Session, Threads and User Management

In order to run load tests with WebSurge, it's useful to understand how context is managed when many requests are executed simultaneously. This topic provides an overview of terms and discusses how Requests, Sessions, Threads, Users and Http Context management interact with each other.

For more specific content, please see these topics:

Session and User Terminology

WebSurge uses several abstract terms to describe the concepts of how load tests manage context and state when running many requests simultaneously.


Requests are the base unit for all operations in WebSurge that are used for individual Url testing, or - as a group - for load testing. You can create Http requests that are made up of an Http Verb, a Url, Headers and Body Content (if any). Requests are created and can then be executed individually using one of the Run buttons for individual request testing and review.

The base request is represented in the WebSurge UI as the request editor and previewer in the right, main pane. It's the center of the UI as you spend most of your time creating, managing and testing individual requests, before eventually - if at all - running load tests.


A session represents one or more Http requests as a group that can be executed as a set. You can execute this session of requests for load tests using the Start operation, or for one time execution in using Run All.

Sessions are represented in the WebSurge UI as the list of requests in the left panel.


Threads execute a number of simultaneous sessions that are executed in parallel when running a Load Test. Threads are associated with a fixed User and an Http Execution Context that manage state between requests in an individual Session.

Threads can be set in the Session Configuration or in the Toolbar Threads field.


A User associates an execution context with an executing session. All requests in a Session execute in the same context - one request after the other. When running a load test, each each Thread is assigned a User and Http Execution Context that can keep some state between requests. The thread then assigns a User to each Session as it's executed on the Thread. User state is explicitly created and applied by WebSurge as requests are processed, while Http Execution Context holds Http protocol state like Cookies and Credentials, Caching etc. that is applied and managed by the underlying Http client.

User settings can be configured via the User Configuration Form that allows you configure , specific user state settings that are used for any given session that is assigned to that user.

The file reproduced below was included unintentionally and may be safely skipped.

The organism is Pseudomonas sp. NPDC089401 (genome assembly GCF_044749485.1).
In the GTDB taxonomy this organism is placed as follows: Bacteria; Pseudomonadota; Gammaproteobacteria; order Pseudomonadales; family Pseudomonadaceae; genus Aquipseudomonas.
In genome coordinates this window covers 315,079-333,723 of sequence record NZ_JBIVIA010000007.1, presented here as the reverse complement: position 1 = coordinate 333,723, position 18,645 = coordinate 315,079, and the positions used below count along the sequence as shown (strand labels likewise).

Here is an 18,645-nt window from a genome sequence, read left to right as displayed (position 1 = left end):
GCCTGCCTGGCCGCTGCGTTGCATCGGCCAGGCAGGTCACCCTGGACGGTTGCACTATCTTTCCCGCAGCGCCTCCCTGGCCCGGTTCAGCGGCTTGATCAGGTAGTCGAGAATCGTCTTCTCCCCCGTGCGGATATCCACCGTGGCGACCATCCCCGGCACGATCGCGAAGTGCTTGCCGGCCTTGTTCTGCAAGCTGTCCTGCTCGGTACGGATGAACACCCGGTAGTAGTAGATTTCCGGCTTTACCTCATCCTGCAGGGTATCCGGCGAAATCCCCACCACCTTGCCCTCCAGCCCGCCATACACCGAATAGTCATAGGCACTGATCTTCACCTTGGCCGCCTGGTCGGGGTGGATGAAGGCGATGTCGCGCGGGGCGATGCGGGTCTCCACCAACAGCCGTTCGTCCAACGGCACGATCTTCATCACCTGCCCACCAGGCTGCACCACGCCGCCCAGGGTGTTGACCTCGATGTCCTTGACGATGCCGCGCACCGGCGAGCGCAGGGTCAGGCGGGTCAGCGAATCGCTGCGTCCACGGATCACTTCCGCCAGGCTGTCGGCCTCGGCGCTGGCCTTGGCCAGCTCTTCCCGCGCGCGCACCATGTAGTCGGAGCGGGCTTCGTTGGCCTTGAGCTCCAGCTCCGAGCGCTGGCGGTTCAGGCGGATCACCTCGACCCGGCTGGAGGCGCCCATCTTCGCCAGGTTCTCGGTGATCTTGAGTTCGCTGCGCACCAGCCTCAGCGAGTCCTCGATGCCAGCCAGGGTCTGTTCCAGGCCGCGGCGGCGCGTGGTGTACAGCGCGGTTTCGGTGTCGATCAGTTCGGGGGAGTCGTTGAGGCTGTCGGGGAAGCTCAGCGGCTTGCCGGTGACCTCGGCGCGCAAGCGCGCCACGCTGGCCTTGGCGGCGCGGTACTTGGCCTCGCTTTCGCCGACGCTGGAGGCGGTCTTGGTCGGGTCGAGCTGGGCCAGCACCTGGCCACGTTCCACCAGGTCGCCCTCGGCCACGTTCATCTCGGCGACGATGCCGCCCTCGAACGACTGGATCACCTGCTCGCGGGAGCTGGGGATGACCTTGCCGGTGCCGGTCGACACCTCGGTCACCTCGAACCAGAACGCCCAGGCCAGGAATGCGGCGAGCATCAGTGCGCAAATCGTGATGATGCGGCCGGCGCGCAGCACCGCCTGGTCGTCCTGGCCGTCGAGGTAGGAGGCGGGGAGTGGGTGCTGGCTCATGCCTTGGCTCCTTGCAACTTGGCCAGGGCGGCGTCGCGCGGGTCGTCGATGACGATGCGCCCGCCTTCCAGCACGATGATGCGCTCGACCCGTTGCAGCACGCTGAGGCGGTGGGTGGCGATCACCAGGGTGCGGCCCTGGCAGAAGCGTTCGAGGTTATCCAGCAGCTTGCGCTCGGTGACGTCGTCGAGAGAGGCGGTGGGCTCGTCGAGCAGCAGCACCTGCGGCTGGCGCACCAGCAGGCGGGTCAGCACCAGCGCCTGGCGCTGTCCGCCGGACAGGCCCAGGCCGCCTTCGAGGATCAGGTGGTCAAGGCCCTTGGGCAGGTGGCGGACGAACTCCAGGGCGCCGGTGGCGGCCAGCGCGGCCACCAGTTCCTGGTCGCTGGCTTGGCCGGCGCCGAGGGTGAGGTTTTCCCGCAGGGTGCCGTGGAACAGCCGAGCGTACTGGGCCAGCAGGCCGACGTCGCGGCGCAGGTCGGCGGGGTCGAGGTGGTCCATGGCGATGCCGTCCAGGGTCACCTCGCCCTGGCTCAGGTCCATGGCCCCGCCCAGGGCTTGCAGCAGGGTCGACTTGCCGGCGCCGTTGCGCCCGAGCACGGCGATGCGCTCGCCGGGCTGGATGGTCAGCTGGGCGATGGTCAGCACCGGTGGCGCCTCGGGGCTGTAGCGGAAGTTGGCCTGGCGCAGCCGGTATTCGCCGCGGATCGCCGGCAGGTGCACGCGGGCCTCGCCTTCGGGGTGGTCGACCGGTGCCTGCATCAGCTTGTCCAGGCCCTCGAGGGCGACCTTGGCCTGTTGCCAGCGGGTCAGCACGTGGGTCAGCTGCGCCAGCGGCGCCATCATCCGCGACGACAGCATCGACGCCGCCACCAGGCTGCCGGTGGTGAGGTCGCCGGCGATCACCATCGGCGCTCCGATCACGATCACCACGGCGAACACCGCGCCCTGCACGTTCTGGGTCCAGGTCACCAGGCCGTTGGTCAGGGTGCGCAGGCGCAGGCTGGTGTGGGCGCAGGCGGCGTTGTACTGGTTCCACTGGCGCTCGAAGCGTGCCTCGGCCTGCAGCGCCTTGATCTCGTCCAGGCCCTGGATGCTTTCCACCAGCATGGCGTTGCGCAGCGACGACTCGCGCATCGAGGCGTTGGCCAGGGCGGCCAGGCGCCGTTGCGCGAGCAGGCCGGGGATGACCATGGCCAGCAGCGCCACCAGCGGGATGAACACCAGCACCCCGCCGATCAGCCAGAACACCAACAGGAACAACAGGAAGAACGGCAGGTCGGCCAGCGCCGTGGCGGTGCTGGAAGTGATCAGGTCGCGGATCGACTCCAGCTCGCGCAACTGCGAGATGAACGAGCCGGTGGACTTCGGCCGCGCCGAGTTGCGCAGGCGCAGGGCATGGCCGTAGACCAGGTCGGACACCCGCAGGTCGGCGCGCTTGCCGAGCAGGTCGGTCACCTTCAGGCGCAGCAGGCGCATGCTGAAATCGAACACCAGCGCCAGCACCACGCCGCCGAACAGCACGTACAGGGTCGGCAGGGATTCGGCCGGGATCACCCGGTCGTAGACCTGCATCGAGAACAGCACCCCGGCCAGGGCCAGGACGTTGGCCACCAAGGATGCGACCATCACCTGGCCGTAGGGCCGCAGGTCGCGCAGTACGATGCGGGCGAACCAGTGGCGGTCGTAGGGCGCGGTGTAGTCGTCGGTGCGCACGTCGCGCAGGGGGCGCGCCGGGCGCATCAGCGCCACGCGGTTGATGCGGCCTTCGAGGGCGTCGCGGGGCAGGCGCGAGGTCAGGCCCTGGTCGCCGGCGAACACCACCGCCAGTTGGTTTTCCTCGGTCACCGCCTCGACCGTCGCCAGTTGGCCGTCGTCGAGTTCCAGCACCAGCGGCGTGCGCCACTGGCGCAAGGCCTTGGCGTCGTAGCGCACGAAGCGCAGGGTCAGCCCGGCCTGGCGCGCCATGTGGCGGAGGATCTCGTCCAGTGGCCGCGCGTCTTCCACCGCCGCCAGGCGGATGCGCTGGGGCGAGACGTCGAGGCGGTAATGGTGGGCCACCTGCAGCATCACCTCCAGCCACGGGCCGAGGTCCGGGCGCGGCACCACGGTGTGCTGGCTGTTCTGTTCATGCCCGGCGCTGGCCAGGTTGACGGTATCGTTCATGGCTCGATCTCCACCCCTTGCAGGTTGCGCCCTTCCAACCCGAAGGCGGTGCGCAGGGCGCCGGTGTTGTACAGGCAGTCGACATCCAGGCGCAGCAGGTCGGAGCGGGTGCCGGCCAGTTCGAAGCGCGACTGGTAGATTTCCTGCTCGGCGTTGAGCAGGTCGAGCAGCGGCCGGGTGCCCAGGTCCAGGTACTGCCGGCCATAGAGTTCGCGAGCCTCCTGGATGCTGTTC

Http Execution Context

As requests are executed via Http there are Http state features like Cookies, Credential caching, resource caching that are applied. Each Thread during a load test, gets its own separate Http Execution Context that can - depending on settings - persist things like cookies, credentials etc. across many requests. In effect each Thread gets its own set of Http state features so each thread is independent of another.

Sessions, Threads and Users

In summary Requests, Sessions, Threads and Users are associated like this:

  • Sessions are made up of multiple requests
  • Many threads run many sessions simultaneously
  • Each thread maps to exactly one user
    (but the same user can be uniquely duplicated on many threads)
  • But: Each session can map to multiple threads and users
  • There can be more threads than users or vice versa

The basic unit of a load test is the thread that ties together a session and a user. The key point is that a thread maps exactly to one session and one user that maintains the same Http execution context. What this means is that the Http request state for a thread is always the same so things like cookies, token and authentication values can be maintained across requests.

Http Request State and Test Runs

Important: Http state is reset only at the beginning of a test. So once a Cookie is set or a request value is captured that value remains set through the test run for subsequent requests, for that particular thread across any subsequent session runs.


You can create custom users that allow overriding default request functionality either globally for all requests executed in that user context, or for a specific Url. You can override authorization headers and cookies globally, and headers and form data per specific urls.

If you don't need specific request overrides, there's no need to create custom users. WebSurge creates generic users for each request and if the exact request data is enough for request processing that is all that's needed. Only create custom users if you need to override request features.

Users can be created:

  • Generically
    If you don't provide explicit users, WebSurge creates a generic user for each of the threads in the test.

  • Explicitly
    You can explicitly create users via the User Configuration Form which allows you explicitly provide explicit login urls and credentials or other form variables at specific URLs. This allows customizing sessions for specific requests on a per user basis (typically for authentication).

If you create fewer users than the number of threads for a load test, the provided users are evenly distributed across the number of threads which means that multiple threads may use the same user. Each user assigned to a thread always maintains its own individual user state - if the same user is assigned to multiple threads, each user's state is still separate. Typically it's sufficient to create a few users and let them be spread across even large numbers of threads in a load test.

Configuring Users and Session State

The following topics cover setting up of individual user sessions, as well as generic directives that let you capture authentication information and reuse it in later requests.

© West Wind Technologies, 2014-2022 • Updated: 01/29/22
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